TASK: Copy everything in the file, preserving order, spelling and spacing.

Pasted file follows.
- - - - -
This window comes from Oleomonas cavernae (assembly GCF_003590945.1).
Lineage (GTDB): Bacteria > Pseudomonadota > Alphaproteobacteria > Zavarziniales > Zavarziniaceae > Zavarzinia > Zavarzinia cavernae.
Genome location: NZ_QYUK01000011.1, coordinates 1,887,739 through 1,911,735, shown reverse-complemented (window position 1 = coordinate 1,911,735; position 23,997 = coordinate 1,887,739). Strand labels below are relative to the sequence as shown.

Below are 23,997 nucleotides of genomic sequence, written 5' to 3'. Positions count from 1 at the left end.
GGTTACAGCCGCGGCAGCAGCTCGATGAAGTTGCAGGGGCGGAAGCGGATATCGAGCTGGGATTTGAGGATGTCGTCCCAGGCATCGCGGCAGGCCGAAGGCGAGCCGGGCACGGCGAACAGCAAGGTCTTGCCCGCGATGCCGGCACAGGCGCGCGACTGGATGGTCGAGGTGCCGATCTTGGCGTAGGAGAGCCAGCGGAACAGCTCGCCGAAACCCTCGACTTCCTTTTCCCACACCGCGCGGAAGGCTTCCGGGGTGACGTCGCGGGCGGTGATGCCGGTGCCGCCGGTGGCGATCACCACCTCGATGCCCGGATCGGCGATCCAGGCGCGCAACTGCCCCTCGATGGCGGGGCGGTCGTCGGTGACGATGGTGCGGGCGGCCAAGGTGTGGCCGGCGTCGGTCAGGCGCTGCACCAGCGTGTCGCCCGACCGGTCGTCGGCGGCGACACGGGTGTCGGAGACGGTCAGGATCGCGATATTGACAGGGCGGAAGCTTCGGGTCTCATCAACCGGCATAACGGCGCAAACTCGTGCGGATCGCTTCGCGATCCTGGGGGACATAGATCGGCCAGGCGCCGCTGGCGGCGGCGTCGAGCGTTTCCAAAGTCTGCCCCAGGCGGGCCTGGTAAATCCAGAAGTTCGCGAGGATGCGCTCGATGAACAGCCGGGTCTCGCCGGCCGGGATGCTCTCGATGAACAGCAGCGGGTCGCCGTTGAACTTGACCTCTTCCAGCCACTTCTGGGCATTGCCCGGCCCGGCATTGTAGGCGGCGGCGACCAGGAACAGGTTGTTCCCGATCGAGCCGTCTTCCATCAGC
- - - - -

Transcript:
This window comes from Oleomonas cavernae (assembly GCF_003590945.1).
Lineage (GTDB): Bacteria > Pseudomonadota > Alphaproteobacteria > Zavarziniales > Zavarziniaceae > Zavarzinia > Zavarzinia cavernae.
Genome location: NZ_QYUK01000011.1, coordinates 1,887,739 through 1,911,735, shown reverse-complemented (window position 1 = coordinate 1,911,735; position 23,997 = coordinate 1,887,739). Strand labels below are relative to the sequence as shown.

Below are 23,997 nucleotides of genomic sequence, written 5' to 3'. Positions count from 1 at the left end.
GGTTACAGCCGCGGCAGCAGCTCGATGAAGTTGCAGGGGCGGAAGCGGATATCGAGCTGGGATTTGAGGATGTCGTCCCAGGCATCGCGGCAGGCCGAAGGCGAGCCGGGCACGGCGAACAGCAAGGTCTTGCCCGCGATGCCGGCACAGGCGCGCGACTGGATGGTCGAGGTGCCGATCTTGGCGTAGGAGAGCCAGCGGAACAGCTCGCCGAAACCCTCGACTTCCTTTTCCCACACCGCGCGGAAGGCTTCCGGGGTGACGTCGCGGGCGGTGATGCCGGTGCCGCCGGTGGCGATCACCACCTCGATGCCCGGATCGGCGATCCAGGCGCGCAACTGCCCCTCGATGGCGGGGCGGTCGTCGGTGACGATGGTGCGGGCGGCCAAGGTGTGGCCGGCGTCGGTCAGGCGCTGCACCAGCGTGTCGCCCGACCGGTCGTCGGCGGCGACACGGGTGTCGGAGACGGTCAGGATCGCGATATTGACAGGGCGGAAGCTTCGGGTCTCATCAACCGGCATAACGGCGCAAACTCGTGCGGATCGCTTCGCGATCCTGGGGGACATAGATCGGCCAGGCGCCGCTGGCGGCGGCGTCGAGCGTTTCCAAAGTCTGCCCCAGGCGGGCCTGGTAAATCCAGAAGTTCGCGAGGATGCGCTCGATGAACAGCCGGGTCTCGCCGGCCGGGATGCTCTCGATGAACAGCAGCGGGTCGCCGTTGAACTTGACCTCTTCCAGCCACTTCTGGGCATTGCCCGGCCCGGCATTGTAGGCGGCGGCGACCAGGAACAGGTTGTTCCCGATCGAGCCGTCTTCCATCAGC